Nancy says Heather did so many things to make them proud. Maybe the most profound thing was that she touched so many people in her short life and made a difference in their lives.
“She was so empathetic, she loved people, she was very social and I think that’s what we miss the most,” Nancy says.
Then Nancy’s voice starts to break. Her strength finally gives in to the painful memories of a daughter taken too soon.
“What hurts so much is that I know she would be upset that she’s causing so much pain,” she says as the tears escape. “She really touched so many lives in so many ways.”
Losing a daughter brings meaning to cliches. They’re just taking things one day at a time, and their message to other parents is never take anything for granted. Life is precious and can be so fragile and fleeting.
“Don’t assume that there will be a tomorrow,” Craig says.
Nancy says Heather touched people’s lives from ages 6-85. Heather volunteered at the Battlement Mesa Activity Center, where she was a lifeguard at the pool.
After her death, the community showed their support for the Jays and Heather’s memory as more than 400 people came to the funeral. There’s a gigantic box packed with heart-wrenching cards in the Jay home. The night after Heather’s death, more than 125 people gathered outside the Jays’ home for a candlelight vigil. It was 11 degrees, but they ignored that to show much they cared.
“So many people came up to us and talked to us about how special Heather was,” Nancy says.
“We’re learning a lot about ourselves and the community. The community has been amazing,” says Craig, who is the director of facilities for the Garfield County Re-2 School District.
It means so much to hear how their child touched other people’s lives. It gives great solace to Craig and Nancy.
Nancy’s co-workers at Wells Fargo Bank in Rifle offer her so much support.
“I get a hug every day.”
Nancy laughs when she talks about how Heather was already planning to take care of Mom and Dad when they got old.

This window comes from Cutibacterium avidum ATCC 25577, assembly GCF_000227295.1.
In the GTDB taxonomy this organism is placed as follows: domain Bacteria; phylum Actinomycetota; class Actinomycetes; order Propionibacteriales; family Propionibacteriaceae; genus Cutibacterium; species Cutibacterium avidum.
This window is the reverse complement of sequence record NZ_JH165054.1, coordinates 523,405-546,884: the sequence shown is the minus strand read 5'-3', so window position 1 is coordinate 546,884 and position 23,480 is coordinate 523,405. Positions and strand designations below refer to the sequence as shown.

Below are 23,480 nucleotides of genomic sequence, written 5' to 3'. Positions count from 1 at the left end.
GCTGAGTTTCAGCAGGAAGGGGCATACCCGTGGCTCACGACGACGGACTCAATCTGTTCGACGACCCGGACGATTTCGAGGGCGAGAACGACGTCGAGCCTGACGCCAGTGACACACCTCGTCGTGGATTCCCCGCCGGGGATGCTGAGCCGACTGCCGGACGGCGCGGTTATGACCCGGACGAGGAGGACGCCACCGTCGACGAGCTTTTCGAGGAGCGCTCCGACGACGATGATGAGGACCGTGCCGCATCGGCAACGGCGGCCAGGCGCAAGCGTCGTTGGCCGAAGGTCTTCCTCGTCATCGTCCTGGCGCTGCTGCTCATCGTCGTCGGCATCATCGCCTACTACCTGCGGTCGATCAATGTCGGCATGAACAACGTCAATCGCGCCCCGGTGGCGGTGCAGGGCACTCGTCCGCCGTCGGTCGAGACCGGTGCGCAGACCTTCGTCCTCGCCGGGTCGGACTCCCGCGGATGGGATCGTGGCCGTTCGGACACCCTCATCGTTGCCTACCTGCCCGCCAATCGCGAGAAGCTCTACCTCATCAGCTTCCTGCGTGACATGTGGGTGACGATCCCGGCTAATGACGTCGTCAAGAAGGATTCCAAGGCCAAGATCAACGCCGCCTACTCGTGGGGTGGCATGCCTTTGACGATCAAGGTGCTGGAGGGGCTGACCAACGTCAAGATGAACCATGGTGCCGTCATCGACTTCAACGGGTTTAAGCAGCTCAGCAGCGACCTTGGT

“She already had our nursing home picked out for us.”
Nancy’s laugh shows how quickly contrasting emotions can come and go when talking about Heather.
They plan to put Heather’s diploma, cap and gown in a framed shadow box.
The Jays are also looking to keep Heather’s memory alive by starting a scholarship program at Mesa State.
The outpouring of community support has already pushed the scholarship total to $10,000 and it continues to grow. The Heather Jay Memorial Fund is set up at Wells Fargo.
“We’re so excited to help other students get their degree,” Nancy says.
The pain and torment of losing their daughter still haunts them, and they know it will for a while. But they embrace the good memories, and it pushes the pain down a little. Helping other students is another gem they hold on to. The scholarship fund will be a legacy that Heather leaves behind.
But mostly, it’s her smile and the way she lived that will leave the most lasting impression.
Craig and Nancy might have been the proudest parents at the Mesa State graduation. One thing is for certain – no other parents were as sad.
It’s unimaginable to lose a child, but the Jays are adjusting to their new life.
Heather is gone but she won’t ever be forgotten.
There’s pride, sadness and a tremendous void in their lives. But they know life goes on, and life without Heather is something that they will never completely get over.